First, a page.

temp = temp + max(X, Y);

   return temp;

// Function to print those paths whose count of even nodes is 'COUNT'.
void printPath(BinaryTreeNode *root, int temp, int count, vector<int> &path)
   if (root == NULL)

   // If it's even. Then we will increase the value of temp by 1 and push it in our 'PATH' vector.
   if (root->data % 2 == 0)
       temp += 1;

   if (root->left == NULL && root->right == NULL)
       // If it’s maximum count, then we will print the path.
       if (count == temp)
           for (int i = 0; i < path.size() - 1; i++)
               cout << path[i] << " -> ";
           cout << path[path.size() - 1] << endl;

   // Calling function on left and right subtree.
   printPath(root->left, temp, count, path);
   printPath(root->right, temp, count, path);

   // Removing nodes if they are even (backtrack).
   if (root->data % 2 == 0)

// Function to print paths with the maximum number of even nodes.
void printMaxPath(BinaryTreeNode *root)
   // 'COUNT' stores the maximum number of even nodes in the tree.
   int count = maxEvenNode(root);
   vector<int> path;

   // Printing paths with the count of even nodes as 'COUNT'.
   printPath(root, 0, count, path);

// Main function.
int main()
   // Input Tree.
   BinaryTreeNode *root = NULL;
   root = new BinaryTreeNode(10);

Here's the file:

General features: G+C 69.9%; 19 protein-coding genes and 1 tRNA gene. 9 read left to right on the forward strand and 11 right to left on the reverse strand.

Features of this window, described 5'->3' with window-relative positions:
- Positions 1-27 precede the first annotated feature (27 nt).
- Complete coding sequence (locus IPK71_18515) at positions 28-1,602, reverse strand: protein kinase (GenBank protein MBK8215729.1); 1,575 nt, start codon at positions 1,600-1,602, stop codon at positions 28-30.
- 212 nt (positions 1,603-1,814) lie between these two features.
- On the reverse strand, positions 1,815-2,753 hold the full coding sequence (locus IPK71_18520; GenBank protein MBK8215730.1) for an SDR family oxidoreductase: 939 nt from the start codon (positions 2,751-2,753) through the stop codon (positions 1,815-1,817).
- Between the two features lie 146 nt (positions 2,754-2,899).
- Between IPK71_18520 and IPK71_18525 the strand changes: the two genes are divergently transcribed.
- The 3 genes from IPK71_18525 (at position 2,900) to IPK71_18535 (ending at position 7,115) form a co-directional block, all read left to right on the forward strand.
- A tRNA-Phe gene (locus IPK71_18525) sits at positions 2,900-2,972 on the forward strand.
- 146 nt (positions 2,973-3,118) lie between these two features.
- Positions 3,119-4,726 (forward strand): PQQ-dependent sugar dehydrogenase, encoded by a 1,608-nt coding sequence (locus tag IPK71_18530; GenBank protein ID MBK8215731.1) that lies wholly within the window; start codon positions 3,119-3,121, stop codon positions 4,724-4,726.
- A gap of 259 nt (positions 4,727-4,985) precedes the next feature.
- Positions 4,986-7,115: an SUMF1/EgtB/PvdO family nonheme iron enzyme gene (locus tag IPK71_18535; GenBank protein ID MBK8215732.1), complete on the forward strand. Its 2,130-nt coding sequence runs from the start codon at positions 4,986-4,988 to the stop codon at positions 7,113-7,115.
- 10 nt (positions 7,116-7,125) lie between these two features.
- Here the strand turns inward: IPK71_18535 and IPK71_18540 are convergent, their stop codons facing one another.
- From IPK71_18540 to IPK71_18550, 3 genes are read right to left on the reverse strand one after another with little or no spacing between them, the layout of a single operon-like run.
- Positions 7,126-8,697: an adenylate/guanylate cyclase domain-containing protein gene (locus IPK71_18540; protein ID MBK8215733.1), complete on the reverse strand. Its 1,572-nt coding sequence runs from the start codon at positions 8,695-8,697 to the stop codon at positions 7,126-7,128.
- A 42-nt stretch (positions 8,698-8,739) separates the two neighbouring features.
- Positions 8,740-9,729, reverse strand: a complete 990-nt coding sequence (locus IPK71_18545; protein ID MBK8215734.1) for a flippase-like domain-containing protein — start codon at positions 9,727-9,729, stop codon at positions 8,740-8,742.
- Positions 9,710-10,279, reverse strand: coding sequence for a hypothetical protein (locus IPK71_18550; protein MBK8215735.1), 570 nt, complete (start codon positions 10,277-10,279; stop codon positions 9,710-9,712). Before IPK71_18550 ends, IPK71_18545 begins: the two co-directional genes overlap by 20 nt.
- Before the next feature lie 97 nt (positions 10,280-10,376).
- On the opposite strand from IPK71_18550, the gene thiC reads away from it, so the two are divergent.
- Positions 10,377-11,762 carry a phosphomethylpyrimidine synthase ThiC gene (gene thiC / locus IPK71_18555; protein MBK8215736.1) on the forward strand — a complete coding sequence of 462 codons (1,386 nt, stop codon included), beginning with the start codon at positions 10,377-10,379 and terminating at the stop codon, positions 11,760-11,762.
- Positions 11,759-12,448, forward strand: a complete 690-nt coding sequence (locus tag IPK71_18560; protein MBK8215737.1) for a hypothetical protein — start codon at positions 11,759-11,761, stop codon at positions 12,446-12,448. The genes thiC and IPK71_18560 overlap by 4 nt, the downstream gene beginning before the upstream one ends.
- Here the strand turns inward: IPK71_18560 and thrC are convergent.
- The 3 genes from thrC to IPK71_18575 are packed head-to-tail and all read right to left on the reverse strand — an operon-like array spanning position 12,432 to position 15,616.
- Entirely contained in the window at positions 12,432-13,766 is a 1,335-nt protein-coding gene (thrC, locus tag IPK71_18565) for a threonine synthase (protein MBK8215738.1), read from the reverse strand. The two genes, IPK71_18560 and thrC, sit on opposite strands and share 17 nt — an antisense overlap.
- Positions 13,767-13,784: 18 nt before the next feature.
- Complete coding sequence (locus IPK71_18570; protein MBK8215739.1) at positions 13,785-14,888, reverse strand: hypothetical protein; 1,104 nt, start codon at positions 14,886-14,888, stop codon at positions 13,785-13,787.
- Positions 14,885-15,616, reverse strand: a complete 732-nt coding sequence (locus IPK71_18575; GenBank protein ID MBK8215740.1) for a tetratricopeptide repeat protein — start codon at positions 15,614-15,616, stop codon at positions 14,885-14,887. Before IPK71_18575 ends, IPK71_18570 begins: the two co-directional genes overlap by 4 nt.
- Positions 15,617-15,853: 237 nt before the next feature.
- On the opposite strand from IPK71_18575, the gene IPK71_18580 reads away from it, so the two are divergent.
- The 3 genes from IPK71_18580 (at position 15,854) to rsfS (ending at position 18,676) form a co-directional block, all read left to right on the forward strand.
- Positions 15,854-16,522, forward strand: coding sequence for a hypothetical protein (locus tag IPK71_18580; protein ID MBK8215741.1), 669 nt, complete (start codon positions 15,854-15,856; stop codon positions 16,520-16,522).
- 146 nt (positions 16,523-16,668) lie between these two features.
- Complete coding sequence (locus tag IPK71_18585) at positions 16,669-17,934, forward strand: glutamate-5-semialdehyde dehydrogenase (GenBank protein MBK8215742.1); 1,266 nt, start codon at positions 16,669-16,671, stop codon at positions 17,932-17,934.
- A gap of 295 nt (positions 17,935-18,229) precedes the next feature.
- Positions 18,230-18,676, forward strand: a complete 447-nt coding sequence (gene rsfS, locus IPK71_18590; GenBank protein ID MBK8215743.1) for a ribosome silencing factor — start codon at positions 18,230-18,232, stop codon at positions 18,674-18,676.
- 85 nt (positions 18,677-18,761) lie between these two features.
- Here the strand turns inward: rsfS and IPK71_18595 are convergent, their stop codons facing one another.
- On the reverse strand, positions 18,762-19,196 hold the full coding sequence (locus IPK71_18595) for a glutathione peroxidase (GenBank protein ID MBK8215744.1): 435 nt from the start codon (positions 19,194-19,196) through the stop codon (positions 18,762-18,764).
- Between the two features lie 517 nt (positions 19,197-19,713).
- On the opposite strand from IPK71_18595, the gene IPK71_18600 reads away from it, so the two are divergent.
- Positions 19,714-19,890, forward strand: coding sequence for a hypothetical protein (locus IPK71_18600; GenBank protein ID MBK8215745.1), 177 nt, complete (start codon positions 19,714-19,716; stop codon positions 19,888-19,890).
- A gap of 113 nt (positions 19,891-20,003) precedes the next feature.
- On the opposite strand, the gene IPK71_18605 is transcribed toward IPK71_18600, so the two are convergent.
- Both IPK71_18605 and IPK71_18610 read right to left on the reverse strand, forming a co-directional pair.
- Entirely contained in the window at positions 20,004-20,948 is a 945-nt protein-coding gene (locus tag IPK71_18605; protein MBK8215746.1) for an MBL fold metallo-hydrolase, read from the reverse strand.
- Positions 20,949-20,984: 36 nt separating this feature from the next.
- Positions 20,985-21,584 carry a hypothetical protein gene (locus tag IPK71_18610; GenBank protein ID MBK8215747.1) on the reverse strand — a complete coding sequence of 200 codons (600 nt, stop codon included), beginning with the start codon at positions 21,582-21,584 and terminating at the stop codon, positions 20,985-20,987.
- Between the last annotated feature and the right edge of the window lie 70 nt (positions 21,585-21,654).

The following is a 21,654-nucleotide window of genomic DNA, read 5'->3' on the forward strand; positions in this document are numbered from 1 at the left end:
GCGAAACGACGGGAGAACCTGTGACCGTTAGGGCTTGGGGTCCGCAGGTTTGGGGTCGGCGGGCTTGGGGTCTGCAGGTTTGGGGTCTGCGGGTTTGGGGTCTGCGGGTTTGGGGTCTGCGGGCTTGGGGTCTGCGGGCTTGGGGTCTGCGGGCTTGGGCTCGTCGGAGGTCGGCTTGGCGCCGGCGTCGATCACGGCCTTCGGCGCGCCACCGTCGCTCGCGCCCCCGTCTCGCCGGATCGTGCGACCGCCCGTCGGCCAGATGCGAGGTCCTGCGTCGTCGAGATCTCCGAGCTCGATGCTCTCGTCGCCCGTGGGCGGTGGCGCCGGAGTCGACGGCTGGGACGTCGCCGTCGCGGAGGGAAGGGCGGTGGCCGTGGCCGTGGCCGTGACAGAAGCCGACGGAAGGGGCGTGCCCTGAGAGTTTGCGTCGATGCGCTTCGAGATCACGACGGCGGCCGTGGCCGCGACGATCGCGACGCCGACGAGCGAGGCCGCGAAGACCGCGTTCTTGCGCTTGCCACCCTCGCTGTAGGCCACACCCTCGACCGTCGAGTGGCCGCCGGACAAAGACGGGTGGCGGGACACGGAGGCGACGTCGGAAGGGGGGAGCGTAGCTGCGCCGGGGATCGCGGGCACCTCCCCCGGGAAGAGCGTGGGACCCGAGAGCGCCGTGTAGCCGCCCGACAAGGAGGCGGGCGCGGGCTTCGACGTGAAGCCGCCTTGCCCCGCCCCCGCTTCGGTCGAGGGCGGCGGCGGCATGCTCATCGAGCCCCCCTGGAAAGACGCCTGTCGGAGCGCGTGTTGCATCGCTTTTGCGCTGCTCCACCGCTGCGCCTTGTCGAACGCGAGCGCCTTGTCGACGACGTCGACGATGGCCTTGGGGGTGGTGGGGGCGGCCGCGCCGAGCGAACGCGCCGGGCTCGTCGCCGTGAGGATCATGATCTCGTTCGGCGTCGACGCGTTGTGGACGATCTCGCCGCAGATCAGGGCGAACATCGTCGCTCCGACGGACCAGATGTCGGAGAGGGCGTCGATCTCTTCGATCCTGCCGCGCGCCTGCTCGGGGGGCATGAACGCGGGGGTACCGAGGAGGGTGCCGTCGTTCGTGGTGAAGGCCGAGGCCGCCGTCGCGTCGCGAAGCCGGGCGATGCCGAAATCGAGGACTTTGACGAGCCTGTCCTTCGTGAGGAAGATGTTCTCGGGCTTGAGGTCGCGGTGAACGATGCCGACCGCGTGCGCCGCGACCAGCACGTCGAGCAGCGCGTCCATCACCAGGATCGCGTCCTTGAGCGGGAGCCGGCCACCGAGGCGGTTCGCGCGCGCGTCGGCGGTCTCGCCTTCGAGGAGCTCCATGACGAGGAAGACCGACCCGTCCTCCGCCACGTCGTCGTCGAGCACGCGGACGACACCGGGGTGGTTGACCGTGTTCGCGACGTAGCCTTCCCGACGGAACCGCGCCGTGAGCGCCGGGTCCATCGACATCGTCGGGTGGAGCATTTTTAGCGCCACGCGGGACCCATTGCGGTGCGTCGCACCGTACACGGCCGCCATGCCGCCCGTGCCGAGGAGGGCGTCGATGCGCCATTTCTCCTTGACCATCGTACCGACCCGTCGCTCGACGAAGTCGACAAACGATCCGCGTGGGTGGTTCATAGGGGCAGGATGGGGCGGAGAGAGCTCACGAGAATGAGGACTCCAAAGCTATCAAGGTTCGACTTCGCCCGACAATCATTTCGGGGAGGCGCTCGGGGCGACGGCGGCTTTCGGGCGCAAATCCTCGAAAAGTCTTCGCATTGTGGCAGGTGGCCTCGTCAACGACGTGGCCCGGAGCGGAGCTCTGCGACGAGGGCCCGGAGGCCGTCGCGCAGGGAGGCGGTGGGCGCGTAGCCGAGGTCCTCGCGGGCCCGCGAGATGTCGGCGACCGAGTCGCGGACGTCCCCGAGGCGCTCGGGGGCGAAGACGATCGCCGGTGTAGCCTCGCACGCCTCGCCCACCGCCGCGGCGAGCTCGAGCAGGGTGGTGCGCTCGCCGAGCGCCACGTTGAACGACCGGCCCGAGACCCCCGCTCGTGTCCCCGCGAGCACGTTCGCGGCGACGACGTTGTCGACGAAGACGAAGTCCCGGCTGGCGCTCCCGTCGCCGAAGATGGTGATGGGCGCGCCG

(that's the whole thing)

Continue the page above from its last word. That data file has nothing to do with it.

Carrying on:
root->left = new BinaryTreeNode(8);
   root->right = new BinaryTreeNode(24);
   root->left->left = new BinaryTreeNode(4);
   root->left->right = new BinaryTreeNode(6);
   root->right->right = new BinaryTreeNode(6);
   root->left->left->left = new BinaryTreeNode(12);
   root->right->left = new BinaryTreeNode(11);
   root->right->right->right = new BinaryTreeNode(10);

   // Calling 'printMaxPath()' function.



10 -> 8 -> 4 -> 12
10 -> 24 -> 6 -> 10

Time Complexity

O(N), where ‘N’ is the number of nodes in the tree.

As we are traversing every node in the tree only twice (we are performing pre-order traversal). Thus, the time complexity is O(N) + O(N) ~ O(N).

Space Complexity

O(N), where ‘N’ is the number of nodes in the tree.

This is the space used by the recursion stack. It will be equal to the height of the tree. In the worst case, the height would be ‘N’ (skew Tree) thus the space complexity will be O(N).

Must Read Recursion in Data Structure

Frequently Asked Questions

What is a Binary Tree?

A Binary Tree is a type of Tree Data Structure where any node in the tree can have a maximum of two children.

What is a Leaf Node?

The Node in the Binary tree for which both its children that is the left and right child are null is called a leaf node


We saw how we could solve the problem, ‘print all root-to-leaf paths with a maximum count of even nodes’ using pre-order traversal. You must be thinking that this was an easy one, and now I have mastered binary trees. But a ninja should never be overconfident, and he should always keep a check on his problem-solving skills. 

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Recommended Reading:

Do check out The Interview guide for Product Based Companies as well as some of the Popular Interview Problems from Top companies like Amazon, Adobe, Google, Uber, Microsoft, etc. on Coding Ninjas Studio.